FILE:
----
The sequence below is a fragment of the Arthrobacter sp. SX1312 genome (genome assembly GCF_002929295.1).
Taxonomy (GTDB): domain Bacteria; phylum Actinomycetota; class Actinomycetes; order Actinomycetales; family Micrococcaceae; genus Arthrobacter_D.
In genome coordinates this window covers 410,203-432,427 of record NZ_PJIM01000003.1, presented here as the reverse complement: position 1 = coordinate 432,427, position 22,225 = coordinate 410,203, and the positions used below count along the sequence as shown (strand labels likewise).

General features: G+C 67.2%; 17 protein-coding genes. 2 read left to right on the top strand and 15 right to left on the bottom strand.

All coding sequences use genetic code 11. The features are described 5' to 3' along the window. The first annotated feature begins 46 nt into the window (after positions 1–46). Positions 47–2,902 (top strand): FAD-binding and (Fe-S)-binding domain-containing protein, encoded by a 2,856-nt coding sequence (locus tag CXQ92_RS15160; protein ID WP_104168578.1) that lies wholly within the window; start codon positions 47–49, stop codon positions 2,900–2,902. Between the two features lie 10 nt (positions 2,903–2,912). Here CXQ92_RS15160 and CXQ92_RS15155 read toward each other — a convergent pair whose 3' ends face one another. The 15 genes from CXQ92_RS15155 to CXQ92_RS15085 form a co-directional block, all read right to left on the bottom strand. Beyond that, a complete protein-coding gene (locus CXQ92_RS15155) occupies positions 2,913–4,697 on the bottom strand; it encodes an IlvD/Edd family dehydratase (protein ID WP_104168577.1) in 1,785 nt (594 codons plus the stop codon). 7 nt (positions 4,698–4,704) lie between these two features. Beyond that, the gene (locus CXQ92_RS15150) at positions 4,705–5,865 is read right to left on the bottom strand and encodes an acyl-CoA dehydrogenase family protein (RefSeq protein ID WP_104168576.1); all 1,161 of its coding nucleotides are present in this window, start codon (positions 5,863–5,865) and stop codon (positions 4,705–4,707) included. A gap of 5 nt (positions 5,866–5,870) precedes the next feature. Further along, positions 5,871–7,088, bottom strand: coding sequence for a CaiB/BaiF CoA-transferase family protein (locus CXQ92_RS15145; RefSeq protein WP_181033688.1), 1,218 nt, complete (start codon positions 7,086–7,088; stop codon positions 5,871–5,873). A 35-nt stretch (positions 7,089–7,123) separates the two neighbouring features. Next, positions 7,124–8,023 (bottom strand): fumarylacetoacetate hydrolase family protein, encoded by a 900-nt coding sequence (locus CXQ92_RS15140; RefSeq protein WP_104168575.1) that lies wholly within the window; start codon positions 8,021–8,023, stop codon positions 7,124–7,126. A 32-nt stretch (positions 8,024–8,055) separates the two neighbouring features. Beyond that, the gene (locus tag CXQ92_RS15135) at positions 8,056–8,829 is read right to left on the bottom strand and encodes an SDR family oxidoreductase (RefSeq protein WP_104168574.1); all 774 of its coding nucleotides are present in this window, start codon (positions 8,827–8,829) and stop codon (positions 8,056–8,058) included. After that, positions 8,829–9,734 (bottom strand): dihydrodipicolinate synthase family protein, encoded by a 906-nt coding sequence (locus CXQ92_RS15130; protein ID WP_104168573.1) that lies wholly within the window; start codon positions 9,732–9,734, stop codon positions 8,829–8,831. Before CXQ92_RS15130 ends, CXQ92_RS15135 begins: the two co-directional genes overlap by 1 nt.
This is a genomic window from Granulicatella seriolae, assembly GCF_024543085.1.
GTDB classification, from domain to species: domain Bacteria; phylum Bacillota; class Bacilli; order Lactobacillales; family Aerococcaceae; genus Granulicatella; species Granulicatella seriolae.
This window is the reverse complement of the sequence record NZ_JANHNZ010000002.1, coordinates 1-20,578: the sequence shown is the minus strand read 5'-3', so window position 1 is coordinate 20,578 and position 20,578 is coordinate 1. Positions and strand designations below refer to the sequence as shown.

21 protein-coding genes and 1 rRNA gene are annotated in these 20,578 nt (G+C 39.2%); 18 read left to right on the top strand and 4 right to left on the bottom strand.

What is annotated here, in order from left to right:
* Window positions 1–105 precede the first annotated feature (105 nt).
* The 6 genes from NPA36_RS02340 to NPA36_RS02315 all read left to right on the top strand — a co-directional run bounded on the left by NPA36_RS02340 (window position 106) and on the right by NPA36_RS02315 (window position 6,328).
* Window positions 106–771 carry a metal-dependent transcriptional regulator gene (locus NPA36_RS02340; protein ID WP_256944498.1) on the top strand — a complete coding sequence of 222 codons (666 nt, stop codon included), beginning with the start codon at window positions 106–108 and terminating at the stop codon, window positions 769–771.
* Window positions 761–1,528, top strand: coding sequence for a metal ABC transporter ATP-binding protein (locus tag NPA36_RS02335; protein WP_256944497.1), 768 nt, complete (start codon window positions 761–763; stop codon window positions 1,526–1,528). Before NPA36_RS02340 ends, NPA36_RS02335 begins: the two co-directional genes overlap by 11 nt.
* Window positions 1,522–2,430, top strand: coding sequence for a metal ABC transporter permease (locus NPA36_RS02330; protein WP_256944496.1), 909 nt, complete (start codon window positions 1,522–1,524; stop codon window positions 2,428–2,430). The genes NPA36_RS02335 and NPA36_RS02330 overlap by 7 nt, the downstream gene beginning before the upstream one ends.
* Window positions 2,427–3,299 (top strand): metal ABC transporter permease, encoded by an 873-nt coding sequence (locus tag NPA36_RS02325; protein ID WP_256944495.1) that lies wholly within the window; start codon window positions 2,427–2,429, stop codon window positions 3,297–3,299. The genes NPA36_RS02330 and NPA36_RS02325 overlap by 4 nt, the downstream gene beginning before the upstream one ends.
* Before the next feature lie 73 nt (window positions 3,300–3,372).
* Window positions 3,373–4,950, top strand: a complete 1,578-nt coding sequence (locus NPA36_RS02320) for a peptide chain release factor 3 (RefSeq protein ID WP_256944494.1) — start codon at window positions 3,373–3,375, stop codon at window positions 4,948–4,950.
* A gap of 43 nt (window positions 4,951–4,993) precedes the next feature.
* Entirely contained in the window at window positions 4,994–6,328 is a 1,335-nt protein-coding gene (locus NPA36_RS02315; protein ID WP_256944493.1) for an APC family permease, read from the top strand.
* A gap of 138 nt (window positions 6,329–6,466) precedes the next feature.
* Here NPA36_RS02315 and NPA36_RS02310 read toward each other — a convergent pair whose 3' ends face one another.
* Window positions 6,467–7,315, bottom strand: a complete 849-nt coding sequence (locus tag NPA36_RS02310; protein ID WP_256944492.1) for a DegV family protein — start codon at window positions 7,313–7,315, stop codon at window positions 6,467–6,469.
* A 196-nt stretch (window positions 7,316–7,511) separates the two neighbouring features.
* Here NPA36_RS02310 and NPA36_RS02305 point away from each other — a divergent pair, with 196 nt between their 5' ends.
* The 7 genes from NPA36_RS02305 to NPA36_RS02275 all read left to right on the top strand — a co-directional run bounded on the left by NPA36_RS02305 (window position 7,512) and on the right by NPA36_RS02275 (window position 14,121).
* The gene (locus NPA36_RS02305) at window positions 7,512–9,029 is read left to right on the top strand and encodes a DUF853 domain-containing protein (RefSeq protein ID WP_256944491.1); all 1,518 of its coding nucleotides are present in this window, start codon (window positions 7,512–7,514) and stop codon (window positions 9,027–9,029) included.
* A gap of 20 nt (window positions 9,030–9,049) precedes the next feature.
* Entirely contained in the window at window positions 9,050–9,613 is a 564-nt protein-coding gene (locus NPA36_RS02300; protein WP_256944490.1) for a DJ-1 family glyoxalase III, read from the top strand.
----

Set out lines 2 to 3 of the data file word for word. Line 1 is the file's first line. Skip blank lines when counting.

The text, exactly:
Taxonomy (GTDB): domain Bacteria; phylum Actinomycetota; class Actinomycetes; order Actinomycetales; family Micrococcaceae; genus Arthrobacter_D.
In genome coordinates this window covers 410,203-432,427 of record NZ_PJIM01000003.1, presented here as the reverse complement: position 1 = coordinate 432,427, position 22,225 = coordinate 410,203, and the positions used below count along the sequence as shown (strand labels likewise).